In 2010, a powerful mediator in the Democratic Republic of the Congo (DRC) allegedly organized a $500,000 bribe to get a local judge to dismiss a $16 million lawsuit against Glencore’s subsidiary, the Katanga Copper Company (KCC).
The 2010 DRC court case that allegedly struck down the Glencore fixer had been brought by a company called Crusader Health, owned by South African medical couple Ian and Laurethé Hagen.
In 2010, the Hagens were seeking damages in a DRC court after Glencore abruptly canceled their company’s contract to build and operate hospitals at copper mines in the DRC.
The cancellation of Crusader Health’s contract reportedly followed the Hagens sounding the alarm about a new medical director imposed by Glencore.
They raised questions about whether the new manager, fellow South African André Hattingh, had the proper medical qualification, and claimed that his influence stemmed from his being “closely connected to and sponsored by” Glencore and their DRC agent.
The Hagens’ contract pre-dated Glencore and Gertler taking control of the mines in question, while Hattingh had already established a hospital for Glencore at another mine.
The Hagens’ objections to their new medical manager were reportedly met with a bewilderingly aggressive pushback that culminated in their firing from their company, and then the launch of their ill-fated claim for damages.
Gertler’s lawyer told amaBhungane: “Mr Gertler or anyone on his behalf was not a party to the proceedings brought by the Hagen family against Glencore. As indicated, neither Mr Gertler nor anyone on his behalf was involved in the hospital construction matter mentioned in your letter and neither Mr. Gertler nor anyone on his behalf is familiar with the Hagen family or Mr. Hattingh.”
When amaBhungane spoke to Hattingh, he partly contradicted him, confirming that he knew Gertler but was unaware of what he called “the politics” of the Hagens’ termination of contract and the subsequent consequences.
The Gertler Family Foundation on its website mentions that it “engaged renowned South African physician, Dr. Andre Hattingh, to manage all aspects of the [Kisingani] hospital”, which he describes as a “signature” project.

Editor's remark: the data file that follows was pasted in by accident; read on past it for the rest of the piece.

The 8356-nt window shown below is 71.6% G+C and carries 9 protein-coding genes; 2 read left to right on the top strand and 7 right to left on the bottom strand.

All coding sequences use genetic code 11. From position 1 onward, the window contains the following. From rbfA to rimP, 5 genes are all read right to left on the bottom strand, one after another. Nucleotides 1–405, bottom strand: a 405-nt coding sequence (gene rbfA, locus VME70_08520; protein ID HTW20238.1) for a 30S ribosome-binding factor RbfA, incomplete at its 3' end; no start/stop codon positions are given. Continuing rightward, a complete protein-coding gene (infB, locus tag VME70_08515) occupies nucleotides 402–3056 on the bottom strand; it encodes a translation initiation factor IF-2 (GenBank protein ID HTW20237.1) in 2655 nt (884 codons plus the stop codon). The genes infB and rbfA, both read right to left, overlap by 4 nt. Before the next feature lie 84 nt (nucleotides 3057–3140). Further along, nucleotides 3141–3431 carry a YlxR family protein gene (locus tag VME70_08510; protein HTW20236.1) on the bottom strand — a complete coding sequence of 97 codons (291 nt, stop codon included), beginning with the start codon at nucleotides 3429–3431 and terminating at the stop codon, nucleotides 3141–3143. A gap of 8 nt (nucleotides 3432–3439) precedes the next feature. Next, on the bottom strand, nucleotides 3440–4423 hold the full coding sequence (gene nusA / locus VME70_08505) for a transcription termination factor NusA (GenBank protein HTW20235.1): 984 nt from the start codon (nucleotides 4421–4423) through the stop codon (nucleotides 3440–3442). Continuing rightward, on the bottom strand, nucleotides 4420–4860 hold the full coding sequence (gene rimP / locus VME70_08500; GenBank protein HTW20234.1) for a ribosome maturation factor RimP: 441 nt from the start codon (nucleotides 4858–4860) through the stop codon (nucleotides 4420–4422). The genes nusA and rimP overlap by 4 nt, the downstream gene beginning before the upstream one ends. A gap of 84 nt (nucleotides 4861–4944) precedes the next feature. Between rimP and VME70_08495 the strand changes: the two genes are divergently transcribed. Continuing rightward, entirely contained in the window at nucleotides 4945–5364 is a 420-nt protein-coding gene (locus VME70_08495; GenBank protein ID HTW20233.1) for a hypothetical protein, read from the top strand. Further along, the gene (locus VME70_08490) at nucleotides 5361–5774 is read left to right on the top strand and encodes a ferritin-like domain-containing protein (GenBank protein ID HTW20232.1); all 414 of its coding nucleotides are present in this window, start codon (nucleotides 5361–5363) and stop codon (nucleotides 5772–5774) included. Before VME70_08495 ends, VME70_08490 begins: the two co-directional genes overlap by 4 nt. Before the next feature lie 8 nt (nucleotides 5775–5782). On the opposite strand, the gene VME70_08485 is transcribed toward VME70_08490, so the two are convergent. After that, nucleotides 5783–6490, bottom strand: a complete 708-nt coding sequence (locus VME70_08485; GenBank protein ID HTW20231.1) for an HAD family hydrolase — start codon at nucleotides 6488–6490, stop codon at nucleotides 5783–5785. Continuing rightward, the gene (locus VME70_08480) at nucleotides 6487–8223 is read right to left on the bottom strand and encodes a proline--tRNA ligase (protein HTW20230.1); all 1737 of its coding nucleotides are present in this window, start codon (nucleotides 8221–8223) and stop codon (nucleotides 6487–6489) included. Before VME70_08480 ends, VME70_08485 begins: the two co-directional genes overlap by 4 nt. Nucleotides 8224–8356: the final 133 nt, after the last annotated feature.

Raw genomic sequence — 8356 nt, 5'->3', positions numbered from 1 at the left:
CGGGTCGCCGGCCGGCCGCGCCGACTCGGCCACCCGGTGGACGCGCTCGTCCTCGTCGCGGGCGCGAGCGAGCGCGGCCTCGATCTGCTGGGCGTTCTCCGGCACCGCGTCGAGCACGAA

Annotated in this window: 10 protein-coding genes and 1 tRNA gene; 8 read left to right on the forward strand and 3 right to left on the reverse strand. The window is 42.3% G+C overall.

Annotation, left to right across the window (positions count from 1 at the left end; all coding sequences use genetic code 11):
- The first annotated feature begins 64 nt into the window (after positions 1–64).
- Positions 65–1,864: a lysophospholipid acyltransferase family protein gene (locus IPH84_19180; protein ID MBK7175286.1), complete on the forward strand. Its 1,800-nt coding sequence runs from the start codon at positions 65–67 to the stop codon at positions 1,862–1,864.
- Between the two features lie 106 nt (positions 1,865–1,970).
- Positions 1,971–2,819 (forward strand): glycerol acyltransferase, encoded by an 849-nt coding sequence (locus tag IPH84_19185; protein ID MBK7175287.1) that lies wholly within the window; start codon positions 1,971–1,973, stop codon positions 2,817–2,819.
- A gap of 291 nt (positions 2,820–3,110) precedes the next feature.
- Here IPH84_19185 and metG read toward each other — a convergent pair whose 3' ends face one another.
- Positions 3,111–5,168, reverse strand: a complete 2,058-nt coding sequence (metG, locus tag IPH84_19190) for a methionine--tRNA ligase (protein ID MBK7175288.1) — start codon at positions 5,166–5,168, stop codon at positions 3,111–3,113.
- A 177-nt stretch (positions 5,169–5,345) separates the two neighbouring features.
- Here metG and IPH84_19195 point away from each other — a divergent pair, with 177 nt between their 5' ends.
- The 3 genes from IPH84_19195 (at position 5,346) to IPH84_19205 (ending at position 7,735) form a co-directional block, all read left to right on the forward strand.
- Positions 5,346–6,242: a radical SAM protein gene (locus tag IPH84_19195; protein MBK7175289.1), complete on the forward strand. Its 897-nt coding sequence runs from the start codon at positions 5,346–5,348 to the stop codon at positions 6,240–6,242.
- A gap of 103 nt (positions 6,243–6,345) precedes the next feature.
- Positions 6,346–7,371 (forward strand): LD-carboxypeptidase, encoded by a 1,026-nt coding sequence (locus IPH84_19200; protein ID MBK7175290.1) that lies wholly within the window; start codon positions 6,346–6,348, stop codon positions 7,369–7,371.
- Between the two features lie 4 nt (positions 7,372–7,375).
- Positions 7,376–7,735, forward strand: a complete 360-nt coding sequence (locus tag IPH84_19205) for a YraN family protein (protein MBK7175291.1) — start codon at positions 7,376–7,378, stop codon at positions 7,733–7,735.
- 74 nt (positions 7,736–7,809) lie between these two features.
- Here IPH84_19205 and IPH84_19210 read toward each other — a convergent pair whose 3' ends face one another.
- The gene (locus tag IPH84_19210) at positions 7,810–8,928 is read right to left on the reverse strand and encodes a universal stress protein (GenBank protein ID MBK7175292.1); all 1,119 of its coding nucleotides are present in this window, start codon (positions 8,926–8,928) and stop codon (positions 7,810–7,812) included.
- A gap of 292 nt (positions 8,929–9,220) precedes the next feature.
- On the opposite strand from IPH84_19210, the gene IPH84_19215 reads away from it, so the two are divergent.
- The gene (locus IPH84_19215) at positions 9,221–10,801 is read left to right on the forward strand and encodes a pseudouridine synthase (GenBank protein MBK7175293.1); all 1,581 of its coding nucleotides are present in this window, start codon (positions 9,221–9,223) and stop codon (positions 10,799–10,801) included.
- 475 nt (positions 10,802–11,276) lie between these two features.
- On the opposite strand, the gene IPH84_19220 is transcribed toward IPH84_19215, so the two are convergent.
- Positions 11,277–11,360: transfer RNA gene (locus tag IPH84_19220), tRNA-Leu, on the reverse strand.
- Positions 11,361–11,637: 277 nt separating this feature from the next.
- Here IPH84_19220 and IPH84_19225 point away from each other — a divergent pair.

In Glencore’s court filing establishing the corrupt activities for which it is settling, the company explained how the DRC judge was paid through the “DRC Agent”.
The agent emailed a Glencore executive on November 3, 2010 saying that he had spoken to an anonymous “DRC official” and that he and this official would meet with the judge in the Crusader matter to work things out. .
The agent allegedly wrote that “[w]without [the DRC official’s] Help, we’ll be screwed big time I think. We need political pressure.”
They then “suggested that Glencore could ensure that [it] would prevail in the contract dispute if [he] he had a “reasonable amount of ammunition to make it happen.”
The “ammunition” needed was $500,000, and the agent sent Glencore a false invoice for this amount, purportedly from his attorney for work done on the Crusader dispute.
In reality, the money “was used as a bribe payment to get the lawsuit dismissed,” says Glencore.
Adding insult to injury, the agent allegedly also told the Glencore executive that Crusader’s own lawyer was involved and “ready to play along for the good cause.”
Now, 12 years later, Glencore has pleaded guilty to a staggering bribery campaign across the African continent, as well as in Brazil and Venezuela, including bribing to quash the Hagens’ case.
The Hagens have used these admissions to intervene in the liquidation process, demanding that Glencore settle with them before the larger deal is finalized.
Like Glencore, the Hagens anonymized the “DRC agent” in their documents. Unlike Glencore, they did everything they could to identify this agent.
“At the request of [the Hagens]the [US] The government has confirmed the identity of the DRC agent. He is an individual who operated on behalf of the DRC partner in the DRC and facilitated the payment of bribes to further the interests of the DRC partner,” they said, referring to an Ontario Securities Commission settlement agreement that left it was clear that they were accusing Deboutte and Gertler.
The episode raises questions about Glencore’s motives for allegedly so aggressively voiding a seemingly innocuous hospital contract.
A more immediate concern for Glencore, however, is the threat that the revival of the Hagens case poses to their landmark settlement because of its abundance of past sins.
The company agreed to two separate settlements in the US: one for $700 million for bribery and corruption, and another for $385 million for manipulating fuel prices. These are separate from settlements in the UK and elsewhere.
The corruption deal with the US was substantially finalized in May of this year, but the date of the final judgment was repeatedly postponed.